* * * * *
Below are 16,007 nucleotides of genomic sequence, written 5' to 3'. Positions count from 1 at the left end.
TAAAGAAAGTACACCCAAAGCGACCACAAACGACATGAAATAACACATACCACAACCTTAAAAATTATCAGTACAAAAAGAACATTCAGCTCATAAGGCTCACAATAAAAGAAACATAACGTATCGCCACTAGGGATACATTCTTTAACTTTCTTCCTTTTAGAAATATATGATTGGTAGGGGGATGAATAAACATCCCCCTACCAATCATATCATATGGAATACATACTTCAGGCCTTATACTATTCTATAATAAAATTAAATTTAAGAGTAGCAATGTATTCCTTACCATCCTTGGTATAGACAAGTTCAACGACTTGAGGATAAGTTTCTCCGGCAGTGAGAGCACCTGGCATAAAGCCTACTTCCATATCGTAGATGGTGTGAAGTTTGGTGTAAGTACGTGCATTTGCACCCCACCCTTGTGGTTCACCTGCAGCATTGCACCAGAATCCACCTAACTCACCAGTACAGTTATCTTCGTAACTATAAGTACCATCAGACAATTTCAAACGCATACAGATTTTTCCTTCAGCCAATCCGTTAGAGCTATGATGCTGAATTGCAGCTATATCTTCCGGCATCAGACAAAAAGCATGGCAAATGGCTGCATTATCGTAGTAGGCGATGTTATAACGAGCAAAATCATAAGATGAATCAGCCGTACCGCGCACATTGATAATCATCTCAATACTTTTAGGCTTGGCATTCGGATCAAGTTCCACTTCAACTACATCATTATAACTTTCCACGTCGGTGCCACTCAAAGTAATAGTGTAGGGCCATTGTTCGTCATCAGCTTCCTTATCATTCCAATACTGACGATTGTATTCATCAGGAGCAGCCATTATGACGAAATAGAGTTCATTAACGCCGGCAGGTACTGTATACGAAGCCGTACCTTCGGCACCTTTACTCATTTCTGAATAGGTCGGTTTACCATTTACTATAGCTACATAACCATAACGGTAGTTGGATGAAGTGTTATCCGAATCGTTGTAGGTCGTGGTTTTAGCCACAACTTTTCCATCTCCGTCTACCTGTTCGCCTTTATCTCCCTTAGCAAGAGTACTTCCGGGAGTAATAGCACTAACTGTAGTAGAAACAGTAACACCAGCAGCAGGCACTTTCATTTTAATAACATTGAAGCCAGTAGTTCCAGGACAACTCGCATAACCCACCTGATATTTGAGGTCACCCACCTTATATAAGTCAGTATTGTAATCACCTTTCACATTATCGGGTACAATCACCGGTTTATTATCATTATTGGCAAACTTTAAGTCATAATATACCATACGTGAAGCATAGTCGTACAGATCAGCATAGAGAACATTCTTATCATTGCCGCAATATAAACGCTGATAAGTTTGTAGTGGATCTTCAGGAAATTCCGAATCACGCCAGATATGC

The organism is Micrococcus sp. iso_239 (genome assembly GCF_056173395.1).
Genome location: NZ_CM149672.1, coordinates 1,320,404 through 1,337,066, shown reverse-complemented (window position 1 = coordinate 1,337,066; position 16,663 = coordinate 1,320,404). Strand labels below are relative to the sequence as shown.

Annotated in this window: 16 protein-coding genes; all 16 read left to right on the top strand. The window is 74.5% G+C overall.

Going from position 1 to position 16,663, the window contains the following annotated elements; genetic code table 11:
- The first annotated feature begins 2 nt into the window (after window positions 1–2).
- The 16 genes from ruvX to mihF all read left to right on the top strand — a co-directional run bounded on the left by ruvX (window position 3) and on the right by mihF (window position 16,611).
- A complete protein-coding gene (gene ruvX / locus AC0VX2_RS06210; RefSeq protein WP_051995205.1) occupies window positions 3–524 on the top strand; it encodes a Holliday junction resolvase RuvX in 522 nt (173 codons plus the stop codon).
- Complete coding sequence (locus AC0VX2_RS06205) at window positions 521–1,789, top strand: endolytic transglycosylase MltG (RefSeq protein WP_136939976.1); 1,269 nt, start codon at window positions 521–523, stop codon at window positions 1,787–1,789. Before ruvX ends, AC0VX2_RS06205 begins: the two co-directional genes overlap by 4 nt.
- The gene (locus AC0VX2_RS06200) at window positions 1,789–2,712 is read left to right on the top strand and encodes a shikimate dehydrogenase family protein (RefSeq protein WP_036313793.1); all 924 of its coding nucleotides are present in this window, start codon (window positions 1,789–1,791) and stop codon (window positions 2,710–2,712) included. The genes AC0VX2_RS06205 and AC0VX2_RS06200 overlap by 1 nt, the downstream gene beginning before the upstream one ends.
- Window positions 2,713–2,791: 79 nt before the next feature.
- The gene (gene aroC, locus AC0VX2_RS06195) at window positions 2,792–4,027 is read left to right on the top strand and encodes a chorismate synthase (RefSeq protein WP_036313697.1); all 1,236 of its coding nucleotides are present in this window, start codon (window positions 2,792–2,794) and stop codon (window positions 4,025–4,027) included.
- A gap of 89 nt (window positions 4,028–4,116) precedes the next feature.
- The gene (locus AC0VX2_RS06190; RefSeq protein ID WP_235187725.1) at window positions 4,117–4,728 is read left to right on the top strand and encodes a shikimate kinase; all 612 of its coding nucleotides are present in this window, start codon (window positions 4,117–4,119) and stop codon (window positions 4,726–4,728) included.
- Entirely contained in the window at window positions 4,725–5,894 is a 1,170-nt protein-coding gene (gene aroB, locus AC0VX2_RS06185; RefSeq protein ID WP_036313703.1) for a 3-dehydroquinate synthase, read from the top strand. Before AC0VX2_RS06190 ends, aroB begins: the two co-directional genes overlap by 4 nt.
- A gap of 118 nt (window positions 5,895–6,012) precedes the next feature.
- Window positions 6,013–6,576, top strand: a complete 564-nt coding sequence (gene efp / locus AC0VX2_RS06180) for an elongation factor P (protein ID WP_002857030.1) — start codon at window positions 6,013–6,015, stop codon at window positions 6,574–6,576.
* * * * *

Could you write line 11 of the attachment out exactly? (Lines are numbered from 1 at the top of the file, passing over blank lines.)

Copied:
- The gene (locus AC0VX2_RS06200) at window positions 1,789–2,712 is read left to right on the top strand and encodes a shikimate dehydrogenase family protein (RefSeq protein WP_036313793.1); all 924 of its coding nucleotides are present in this window, start codon (window positions 1,789–1,791) and stop codon (window positions 2,710–2,712) included. The genes AC0VX2_RS06205 and AC0VX2_RS06200 overlap by 1 nt, the downstream gene beginning before the upstream one ends.